Cherie Takemoto: Yes, of course, here in Virginia. And then we have a three-part series called, Clearing the Way for Empowerment from a RSA funded Peak Parent Center, as they share inspiring stories and practical advice to parents and youth with disabilities.
Rick Sizemore: That’s awesome Cherie.
Cherie Takemoto: So do, do you want to know what else I have?
Rick Sizemore: I do. What else is in the report this month Cherie?
Cherie Takemoto: Okay, well, everyone’s heard about Free Brittany, right?
Rick Sizemore: We’ve heard all about it.
Cherie Takemoto: Okay. Well, that’s brought increased attention to Guardianship and I have two other resources on alternatives to guardianship. The first is a supportive decision-making webinar series from two RSA for the Parent Centers. And the second is called Informed Decision-Making. It takes more than practice by members of Self-Advocates becoming empowered. And the Green Mountain Self-Advocates. Do you want something for nerds?
Rick Sizemore: We are all into nerds. Let us have it.
Cherie Takemoto: Okay. Finally, I have an Institute on Rehabilitation Issues, publication developed by VR professionals on promoting consumer empowerment through professional rehabilitation counseling. So it’s counselors telling other counselors how to do all this.
Rick Sizemore: Well. It’s super cool. Cherie, thank you so much for your report. And we always appreciate the resources and information you bring us from the Clearinghouse.
Cherie Takemoto: Thank you.
Rick Sizemore: Here’s Lynn Harris, Director of the Wilson Workforce and Rehabilitation Center Foundation.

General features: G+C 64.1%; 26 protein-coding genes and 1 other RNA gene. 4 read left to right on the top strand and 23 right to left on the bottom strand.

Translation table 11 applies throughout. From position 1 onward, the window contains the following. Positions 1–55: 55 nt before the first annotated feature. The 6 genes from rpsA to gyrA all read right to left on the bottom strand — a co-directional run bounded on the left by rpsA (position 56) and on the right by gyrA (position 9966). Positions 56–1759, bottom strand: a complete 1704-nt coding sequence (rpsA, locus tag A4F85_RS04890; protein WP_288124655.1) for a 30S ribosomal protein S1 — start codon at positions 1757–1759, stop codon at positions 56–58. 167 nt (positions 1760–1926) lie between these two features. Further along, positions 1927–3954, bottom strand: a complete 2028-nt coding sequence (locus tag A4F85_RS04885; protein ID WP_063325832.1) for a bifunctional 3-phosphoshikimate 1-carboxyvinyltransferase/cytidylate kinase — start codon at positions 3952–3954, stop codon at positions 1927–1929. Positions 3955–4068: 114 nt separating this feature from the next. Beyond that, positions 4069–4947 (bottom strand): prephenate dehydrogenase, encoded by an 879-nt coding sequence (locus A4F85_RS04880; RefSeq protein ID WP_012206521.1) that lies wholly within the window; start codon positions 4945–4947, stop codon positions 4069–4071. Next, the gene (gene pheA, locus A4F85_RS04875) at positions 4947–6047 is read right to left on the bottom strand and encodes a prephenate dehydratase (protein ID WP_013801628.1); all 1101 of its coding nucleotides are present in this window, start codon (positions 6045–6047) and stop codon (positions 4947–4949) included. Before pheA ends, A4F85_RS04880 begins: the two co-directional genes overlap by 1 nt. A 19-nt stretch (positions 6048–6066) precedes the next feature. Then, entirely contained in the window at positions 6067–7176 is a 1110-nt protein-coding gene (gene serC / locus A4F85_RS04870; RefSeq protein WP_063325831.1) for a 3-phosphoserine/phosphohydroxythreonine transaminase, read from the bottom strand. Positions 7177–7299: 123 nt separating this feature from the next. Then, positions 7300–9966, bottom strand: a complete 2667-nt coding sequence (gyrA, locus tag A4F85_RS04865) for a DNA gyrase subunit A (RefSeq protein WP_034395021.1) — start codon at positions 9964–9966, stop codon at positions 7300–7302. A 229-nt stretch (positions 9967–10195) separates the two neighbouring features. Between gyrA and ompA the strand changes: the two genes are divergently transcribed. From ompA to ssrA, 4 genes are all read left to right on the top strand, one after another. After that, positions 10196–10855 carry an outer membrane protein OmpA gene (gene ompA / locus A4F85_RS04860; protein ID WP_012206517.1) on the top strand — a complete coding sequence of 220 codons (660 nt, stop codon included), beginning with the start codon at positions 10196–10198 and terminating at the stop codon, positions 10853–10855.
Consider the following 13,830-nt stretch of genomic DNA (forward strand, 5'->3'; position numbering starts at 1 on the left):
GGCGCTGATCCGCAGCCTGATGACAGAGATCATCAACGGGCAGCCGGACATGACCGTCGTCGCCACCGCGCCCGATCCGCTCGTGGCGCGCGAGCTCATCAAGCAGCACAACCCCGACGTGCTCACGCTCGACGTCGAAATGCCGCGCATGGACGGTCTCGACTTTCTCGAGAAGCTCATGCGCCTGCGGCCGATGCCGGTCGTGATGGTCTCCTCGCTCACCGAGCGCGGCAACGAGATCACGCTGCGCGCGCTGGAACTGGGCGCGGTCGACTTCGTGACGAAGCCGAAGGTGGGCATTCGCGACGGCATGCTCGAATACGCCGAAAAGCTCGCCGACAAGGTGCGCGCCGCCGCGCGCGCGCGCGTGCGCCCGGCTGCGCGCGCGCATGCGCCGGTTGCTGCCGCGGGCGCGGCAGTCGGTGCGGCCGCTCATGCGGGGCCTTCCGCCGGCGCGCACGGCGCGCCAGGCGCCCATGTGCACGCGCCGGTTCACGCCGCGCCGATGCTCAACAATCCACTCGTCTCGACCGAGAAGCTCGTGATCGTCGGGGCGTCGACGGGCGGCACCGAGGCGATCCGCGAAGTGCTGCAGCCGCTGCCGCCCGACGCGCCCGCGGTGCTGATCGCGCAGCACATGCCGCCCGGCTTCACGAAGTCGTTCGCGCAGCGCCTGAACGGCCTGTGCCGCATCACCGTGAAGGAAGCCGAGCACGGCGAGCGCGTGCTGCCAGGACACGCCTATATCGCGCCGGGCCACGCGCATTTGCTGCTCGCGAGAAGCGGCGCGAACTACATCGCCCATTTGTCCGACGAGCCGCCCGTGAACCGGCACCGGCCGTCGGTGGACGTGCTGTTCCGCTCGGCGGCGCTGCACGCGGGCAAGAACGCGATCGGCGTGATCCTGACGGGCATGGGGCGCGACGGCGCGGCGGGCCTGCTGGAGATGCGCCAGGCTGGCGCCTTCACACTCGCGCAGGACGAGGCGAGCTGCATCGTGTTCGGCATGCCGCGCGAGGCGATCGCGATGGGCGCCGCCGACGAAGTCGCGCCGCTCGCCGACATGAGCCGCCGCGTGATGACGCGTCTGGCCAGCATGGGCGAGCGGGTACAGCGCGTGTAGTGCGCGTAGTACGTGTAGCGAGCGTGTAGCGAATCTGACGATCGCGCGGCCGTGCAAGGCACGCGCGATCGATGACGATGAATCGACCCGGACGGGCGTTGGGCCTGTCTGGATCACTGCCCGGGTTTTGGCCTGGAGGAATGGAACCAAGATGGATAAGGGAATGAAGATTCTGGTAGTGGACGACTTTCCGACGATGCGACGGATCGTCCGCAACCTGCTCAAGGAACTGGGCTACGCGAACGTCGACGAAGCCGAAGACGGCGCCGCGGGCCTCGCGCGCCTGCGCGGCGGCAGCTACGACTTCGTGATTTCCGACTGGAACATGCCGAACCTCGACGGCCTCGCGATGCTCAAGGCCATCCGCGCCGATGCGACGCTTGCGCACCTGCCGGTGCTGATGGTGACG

Lynn Harris: The Foundation is pleased to bring you these exciting stories of how vocational rehabilitation is changing people’s lives. Your support helps students gain the skills and credentials they need to be successful in business and industry. We thank all of our partners in podcasting who made this episode possible, the Council of State Administrators of Vocational Rehabilitation, CVS Health, Dominion Energy, Daikin Applied, Hollister Inc., and United Bank. You can find out more about becoming a sponsor at wwrcf.org, or find our contact information in the show notes at vrworkforcestudio.com.
Rick Sizemore: You can always find another exciting episode as we podcast the sparks that ignite vocational rehabilitation, here at the VR Workforce Studio. Until next time, I’m Rick Sizemore.
Steve Sweeney: The VR Workforce Studio Podcast is owned and operated by the Wilson Workforce and Rehabilitation Center Foundation. The Foundation publishes and distributes the VR Workforce Studio, and manages all sponsor arrangements. Audio content for the podcast is provided to the Wilson Workforce and Rehabilitation Center Foundation by the Virginia Department for Aging and Rehabilitative Services in exchange for promotional considerations.